My Opinion | Apr 30,2022
August 22 , 2020
By Alen Tesfaye Brussa ( is studying for a master's degree in management at the University of Winnipeg. He can be reached at firstname.lastname@example.org. )
When a person or persons decide to start a business, the first thing they do is create a business plan. During this process, it is crucial to determine the right kind of business structure. This decision is vital and potentially has far-reaching repercussions for the business and its owners - it needs careful understanding and selection. The business structure has direct implications on the business, because its liability, tax treatment and regulation are governed by the form of the business entity that is created.
Generally, there are three main types of business formulations. These are sole proprietorship, partnership or corporation. Each has its advantages and disadvantages. Some are preferred for their inexpensiveness to form while others protect against liability to protect the personal assets of the owners from creditors.
The Ethiopian Commercial Code categorises business organisations into six: ordinary partnerships, general partnerships, limited partnerships, joint ventures, share companies and private limited companies. This code has been in place since 1960, but it is due for an amendment.
Last June, the Council of Ministers endorsed a new bill to amend the 1960 Commercial Code. Even though the draft bill increased the number of forms of business organisations, notably missing from the list was ordinary partnerships.
There is not a conclusive definition of what this means. An article in the Commercial Code tries to offer a definition but does so only in the form of negation - explaining what an ordinary partnership is not or what it does not have.
“A partnership is an ordinary partnership ... where it does not have characteristics which make it a business organisation covered by another title of the Commercial Code,” it says by way of definition.
One would not understand what ordinary partnership is by just reading this article. All that is understood is that it cannot possess characteristics of business organisations - general partnership, limited partnership, joint venture, share company or private limited company – specified in the code.
Another suggested definition is found by reading the article under the title for ordinary partnership. It is stated as possibly a partnership created “where property is held by several persons for reasons outside their control.”
From this, we can understand that when several persons become the joint owners of a property, they can agree to create a partnership for the management of the property. An excellent example of the scenario where several persons jointly own property is due to succession.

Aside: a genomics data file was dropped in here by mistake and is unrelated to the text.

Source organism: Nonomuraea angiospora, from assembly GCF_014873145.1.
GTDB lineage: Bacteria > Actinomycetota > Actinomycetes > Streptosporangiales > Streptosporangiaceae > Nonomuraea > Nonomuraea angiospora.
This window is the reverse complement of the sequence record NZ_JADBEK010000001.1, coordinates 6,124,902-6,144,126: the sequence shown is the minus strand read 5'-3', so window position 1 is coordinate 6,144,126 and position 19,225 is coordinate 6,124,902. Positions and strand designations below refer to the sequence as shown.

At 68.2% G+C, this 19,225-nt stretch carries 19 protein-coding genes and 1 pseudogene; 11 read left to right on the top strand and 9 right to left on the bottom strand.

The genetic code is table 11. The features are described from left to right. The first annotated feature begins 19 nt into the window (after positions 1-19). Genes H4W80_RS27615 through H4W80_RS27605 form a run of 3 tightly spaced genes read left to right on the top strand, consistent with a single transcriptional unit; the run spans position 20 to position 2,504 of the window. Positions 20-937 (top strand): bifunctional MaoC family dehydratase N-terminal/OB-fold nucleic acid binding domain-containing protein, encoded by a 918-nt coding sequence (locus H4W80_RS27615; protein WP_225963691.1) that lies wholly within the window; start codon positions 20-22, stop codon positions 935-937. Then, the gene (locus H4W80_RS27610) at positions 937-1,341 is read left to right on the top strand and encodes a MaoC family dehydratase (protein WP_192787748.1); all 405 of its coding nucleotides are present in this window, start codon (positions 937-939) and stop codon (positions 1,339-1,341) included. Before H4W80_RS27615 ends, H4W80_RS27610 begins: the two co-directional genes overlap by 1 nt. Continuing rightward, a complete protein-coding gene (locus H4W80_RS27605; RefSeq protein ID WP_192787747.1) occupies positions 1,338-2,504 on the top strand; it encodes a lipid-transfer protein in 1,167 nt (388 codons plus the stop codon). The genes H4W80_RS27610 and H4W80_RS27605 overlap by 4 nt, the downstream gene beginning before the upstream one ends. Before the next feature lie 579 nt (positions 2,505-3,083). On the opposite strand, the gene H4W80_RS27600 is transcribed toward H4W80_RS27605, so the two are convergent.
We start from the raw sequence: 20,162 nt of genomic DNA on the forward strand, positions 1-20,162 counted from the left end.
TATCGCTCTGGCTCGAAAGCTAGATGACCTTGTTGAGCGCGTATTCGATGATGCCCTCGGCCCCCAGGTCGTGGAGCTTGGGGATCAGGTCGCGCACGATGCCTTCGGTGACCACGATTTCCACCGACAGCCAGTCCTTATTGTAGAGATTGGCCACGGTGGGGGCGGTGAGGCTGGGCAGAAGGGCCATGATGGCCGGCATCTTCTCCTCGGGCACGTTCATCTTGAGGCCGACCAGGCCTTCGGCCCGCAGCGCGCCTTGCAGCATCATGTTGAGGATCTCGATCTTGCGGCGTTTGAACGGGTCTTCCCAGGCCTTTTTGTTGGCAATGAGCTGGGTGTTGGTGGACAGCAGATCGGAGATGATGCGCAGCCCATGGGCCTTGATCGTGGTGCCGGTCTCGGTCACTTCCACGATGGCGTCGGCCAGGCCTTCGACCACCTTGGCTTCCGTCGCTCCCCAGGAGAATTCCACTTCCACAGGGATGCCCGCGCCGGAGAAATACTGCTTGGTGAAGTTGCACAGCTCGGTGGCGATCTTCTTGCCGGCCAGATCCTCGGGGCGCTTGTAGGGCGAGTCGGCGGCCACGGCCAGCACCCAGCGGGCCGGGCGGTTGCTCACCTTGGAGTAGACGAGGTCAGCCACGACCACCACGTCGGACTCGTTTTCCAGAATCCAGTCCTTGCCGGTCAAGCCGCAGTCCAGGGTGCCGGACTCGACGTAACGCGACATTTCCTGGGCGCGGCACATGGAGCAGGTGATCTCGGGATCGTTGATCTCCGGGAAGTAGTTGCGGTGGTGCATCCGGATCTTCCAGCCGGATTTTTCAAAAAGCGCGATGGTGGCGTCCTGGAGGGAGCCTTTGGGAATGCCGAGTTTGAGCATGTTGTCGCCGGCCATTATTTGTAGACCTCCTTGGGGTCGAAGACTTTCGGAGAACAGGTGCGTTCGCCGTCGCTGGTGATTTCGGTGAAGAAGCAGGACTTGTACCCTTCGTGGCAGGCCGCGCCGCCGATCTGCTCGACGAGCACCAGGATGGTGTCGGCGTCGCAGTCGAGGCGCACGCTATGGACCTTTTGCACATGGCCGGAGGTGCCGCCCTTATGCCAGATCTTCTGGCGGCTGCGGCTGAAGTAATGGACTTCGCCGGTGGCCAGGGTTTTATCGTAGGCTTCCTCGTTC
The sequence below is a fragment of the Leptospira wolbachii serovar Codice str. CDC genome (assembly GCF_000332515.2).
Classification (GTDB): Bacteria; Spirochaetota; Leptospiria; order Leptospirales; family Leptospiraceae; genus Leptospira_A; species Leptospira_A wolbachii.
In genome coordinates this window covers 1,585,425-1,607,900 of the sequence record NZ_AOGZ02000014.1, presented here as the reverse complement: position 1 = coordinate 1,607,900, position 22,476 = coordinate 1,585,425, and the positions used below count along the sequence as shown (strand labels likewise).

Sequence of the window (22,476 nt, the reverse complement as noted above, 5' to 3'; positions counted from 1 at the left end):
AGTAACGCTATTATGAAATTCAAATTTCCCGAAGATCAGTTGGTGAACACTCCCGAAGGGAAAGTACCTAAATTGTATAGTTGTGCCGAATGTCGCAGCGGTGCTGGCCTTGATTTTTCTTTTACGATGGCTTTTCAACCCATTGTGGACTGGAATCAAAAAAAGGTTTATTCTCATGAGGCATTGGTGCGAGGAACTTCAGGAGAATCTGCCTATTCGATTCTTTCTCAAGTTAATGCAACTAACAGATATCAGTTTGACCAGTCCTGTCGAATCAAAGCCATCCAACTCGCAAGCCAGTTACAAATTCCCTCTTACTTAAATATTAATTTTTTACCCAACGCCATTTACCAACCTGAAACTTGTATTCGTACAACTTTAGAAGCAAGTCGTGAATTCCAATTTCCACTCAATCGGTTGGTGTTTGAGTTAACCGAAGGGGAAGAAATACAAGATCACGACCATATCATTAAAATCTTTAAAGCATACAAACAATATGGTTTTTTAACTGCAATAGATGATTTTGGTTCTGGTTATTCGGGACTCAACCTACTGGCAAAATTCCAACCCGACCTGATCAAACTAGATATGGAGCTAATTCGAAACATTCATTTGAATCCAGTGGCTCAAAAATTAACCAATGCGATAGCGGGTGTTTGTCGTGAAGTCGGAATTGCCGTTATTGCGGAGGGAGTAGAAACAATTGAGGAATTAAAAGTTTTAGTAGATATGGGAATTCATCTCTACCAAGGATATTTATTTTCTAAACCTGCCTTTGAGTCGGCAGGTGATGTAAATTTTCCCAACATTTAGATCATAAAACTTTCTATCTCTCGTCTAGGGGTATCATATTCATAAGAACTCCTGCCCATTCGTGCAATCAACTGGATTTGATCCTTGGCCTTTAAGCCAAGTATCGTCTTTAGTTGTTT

The distinctiveness of ordinary partnerships from other forms of business organisations resides in the sorts of activities they can engage in.
“Any business organisation other than an ordinary partnership may be a commercial business organisation,” the text states.
This indicates that ordinary partnerships are always non-commercial forms of business organisations regardless of the nature of the activity they carry out. This is a point of contention for most scholars.
Why include it in the Commercial Code as a business organisation in the first place?
The Commercial Code is the law that governs trade. This is stressed more by an article that specifies that an ordinary partnership is non-commercial regardless of the nature of the activity it carries out. If it participates in commercial activities, the partnership “shall be deemed to be a general partnership.”
It gives credence to the argument that articles that have to do with ordinary partnerships should not be included in the Commercial Code.
Another significant argument raised against the inclusion of ordinary partnerships in the Commercial Code is applicability. Several persons who become the joint owners of a piece of property rarely go on to create an ordinary partnership – a problem that is compounded by the vagueness of the Code's explanation.
Taking the example of succession, if co-heirs of a deceased trader wanted to form a partnership, they can only form an ordinary partnership if they will not be engaged in commercial activity. In this case, the co-heirs shall apply for the cancellation of the trade registration of the deceased within two months of the death, according to another article within the Code.
Also, if they want to continue to be a trader like the deceased, they have to register and get their license (registration). But that partnership can no longer be deemed an ordinary partnership.
All of these contradictions show us that the provision for ordinary partnerships was misplaced when they were included in the Commercial Code of 1960.
The newly drafted Commercial Code bill, though it increases the number of forms of business organisations from six to seven, rightly removes ordinary partnerships. The new additions are limited liability partnership and single-member limited liability company (LLC).
It looks like the writers of the drafted bill recognised the non-commercial nature of ordinary partnerships and their relative lack of relevance in a commercial code. Due to its applicability for joint ownership, it would be better if some provision for ordinary partnerships could be added under the civil code, where its provisions are better served under property or succession laws.
PUBLISHED ON Aug 22,2020 [ VOL 21 , NO 1060]
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